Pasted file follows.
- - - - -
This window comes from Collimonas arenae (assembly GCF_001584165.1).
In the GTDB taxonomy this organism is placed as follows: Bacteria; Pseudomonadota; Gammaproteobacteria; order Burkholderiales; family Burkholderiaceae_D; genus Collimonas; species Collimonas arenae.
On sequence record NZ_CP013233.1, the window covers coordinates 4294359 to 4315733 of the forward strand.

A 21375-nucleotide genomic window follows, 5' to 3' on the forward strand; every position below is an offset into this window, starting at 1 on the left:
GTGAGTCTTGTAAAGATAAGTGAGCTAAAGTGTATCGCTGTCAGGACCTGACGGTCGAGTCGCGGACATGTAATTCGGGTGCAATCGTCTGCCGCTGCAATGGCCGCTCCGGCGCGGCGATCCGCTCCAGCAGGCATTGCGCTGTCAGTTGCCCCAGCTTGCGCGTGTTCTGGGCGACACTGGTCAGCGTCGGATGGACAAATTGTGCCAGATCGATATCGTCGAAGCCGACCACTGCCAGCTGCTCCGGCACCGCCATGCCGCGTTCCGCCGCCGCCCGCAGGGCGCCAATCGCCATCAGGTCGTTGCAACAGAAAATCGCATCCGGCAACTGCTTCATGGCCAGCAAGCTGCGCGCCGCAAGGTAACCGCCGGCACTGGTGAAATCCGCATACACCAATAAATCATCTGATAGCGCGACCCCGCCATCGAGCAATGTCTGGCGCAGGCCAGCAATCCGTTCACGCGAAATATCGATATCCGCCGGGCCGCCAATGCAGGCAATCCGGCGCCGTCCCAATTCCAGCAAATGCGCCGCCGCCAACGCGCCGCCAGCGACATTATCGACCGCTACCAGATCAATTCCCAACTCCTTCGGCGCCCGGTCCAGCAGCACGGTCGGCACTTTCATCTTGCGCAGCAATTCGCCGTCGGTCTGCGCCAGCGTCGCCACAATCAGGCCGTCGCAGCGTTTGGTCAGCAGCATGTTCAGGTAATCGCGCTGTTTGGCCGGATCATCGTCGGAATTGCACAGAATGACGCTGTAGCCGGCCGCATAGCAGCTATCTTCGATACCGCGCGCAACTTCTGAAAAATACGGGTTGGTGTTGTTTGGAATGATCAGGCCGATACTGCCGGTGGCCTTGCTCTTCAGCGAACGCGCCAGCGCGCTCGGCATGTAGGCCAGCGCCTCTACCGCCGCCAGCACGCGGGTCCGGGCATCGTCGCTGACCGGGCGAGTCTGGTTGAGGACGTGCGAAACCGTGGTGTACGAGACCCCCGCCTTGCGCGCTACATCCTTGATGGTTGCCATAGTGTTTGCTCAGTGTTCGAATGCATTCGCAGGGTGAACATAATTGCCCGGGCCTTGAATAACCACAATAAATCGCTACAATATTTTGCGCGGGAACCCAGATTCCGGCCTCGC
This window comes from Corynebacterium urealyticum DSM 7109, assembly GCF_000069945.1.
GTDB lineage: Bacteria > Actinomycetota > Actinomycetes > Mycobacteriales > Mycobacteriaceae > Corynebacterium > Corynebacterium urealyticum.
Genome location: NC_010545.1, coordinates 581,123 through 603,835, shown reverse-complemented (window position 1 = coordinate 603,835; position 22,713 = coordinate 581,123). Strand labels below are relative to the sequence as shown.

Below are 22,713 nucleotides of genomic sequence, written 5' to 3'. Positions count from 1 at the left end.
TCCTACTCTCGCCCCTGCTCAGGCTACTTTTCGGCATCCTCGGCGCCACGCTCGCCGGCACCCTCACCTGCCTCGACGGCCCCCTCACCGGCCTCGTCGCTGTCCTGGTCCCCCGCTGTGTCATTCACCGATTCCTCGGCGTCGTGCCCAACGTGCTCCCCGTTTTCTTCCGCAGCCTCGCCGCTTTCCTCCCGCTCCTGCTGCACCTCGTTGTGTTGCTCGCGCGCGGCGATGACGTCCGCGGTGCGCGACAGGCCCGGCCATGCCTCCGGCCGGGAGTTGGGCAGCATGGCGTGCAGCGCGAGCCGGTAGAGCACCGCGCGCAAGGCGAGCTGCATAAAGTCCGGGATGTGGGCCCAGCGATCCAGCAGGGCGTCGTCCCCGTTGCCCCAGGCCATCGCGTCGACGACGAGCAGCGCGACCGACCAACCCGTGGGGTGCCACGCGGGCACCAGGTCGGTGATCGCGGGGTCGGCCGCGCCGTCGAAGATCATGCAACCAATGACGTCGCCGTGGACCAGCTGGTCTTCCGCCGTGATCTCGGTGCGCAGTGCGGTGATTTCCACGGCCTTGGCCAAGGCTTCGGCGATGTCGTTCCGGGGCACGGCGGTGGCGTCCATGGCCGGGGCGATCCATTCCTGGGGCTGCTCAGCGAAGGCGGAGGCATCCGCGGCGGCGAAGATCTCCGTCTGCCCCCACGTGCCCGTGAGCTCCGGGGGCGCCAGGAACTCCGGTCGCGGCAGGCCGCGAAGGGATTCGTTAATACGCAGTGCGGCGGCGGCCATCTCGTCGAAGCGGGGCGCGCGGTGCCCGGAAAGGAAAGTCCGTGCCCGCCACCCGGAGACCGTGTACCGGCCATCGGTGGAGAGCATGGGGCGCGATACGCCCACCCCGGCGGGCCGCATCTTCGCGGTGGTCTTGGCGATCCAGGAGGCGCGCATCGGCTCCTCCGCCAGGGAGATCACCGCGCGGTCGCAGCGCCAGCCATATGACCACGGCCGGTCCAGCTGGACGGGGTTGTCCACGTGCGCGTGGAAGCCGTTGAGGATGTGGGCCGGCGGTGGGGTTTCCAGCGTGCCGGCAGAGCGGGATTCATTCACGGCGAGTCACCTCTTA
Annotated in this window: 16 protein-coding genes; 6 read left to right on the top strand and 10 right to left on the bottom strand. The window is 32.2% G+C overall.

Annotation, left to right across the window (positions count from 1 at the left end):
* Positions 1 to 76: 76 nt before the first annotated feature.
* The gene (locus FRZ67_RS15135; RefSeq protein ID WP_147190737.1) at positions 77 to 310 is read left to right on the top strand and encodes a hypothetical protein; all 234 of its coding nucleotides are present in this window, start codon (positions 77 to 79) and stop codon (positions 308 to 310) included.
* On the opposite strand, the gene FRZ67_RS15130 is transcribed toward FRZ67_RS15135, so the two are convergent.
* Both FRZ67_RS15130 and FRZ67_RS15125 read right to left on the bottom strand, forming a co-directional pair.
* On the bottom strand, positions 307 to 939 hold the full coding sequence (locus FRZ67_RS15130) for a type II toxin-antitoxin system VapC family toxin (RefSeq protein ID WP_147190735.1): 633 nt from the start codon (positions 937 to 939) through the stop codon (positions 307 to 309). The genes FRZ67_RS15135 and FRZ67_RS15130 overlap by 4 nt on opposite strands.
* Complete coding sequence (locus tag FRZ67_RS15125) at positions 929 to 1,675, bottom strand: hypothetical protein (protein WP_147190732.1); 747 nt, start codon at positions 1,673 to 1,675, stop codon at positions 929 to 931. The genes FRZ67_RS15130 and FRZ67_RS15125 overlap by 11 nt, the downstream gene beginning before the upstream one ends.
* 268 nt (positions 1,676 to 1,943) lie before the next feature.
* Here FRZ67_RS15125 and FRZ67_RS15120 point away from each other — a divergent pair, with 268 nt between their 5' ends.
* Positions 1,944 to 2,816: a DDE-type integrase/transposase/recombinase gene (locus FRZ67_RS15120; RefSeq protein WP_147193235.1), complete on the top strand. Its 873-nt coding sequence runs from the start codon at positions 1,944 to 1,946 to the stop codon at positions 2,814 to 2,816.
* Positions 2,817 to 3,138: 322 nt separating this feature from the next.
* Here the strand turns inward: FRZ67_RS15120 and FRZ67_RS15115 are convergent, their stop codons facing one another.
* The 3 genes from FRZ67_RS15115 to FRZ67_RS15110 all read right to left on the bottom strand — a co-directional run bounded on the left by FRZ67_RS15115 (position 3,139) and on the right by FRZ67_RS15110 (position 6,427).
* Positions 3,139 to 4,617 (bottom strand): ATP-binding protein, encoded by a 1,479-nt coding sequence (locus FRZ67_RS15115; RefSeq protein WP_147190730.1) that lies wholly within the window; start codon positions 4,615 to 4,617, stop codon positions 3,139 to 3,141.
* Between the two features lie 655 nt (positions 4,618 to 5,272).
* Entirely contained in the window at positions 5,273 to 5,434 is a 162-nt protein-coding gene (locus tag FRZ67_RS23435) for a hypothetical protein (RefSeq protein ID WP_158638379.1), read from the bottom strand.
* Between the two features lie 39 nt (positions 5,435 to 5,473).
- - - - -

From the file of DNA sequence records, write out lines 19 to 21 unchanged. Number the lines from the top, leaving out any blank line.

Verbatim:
* 268 nt (positions 1,676 to 1,943) lie before the next feature.
* Here FRZ67_RS15125 and FRZ67_RS15120 point away from each other — a divergent pair, with 268 nt between their 5' ends.
* Positions 1,944 to 2,816: a DDE-type integrase/transposase/recombinase gene (locus FRZ67_RS15120; RefSeq protein WP_147193235.1), complete on the top strand. Its 873-nt coding sequence runs from the start codon at positions 1,944 to 1,946 to the stop codon at positions 2,814 to 2,816.